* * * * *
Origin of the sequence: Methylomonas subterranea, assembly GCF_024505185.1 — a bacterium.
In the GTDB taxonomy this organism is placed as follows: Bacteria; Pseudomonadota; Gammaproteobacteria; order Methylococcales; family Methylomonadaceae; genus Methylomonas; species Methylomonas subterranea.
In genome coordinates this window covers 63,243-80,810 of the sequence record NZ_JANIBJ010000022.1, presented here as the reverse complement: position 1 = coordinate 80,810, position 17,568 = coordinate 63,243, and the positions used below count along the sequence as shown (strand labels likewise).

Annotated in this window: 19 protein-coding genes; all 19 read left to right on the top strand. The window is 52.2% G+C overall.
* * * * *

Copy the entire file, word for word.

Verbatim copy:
Origin of the sequence: Methylomonas subterranea, assembly GCF_024505185.1 — a bacterium.
In the GTDB taxonomy this organism is placed as follows: Bacteria; Pseudomonadota; Gammaproteobacteria; order Methylococcales; family Methylomonadaceae; genus Methylomonas; species Methylomonas subterranea.
In genome coordinates this window covers 63,243-80,810 of the sequence record NZ_JANIBJ010000022.1, presented here as the reverse complement: position 1 = coordinate 80,810, position 17,568 = coordinate 63,243, and the positions used below count along the sequence as shown (strand labels likewise).

Annotated in this window: 19 protein-coding genes; all 19 read left to right on the top strand. The window is 52.2% G+C overall.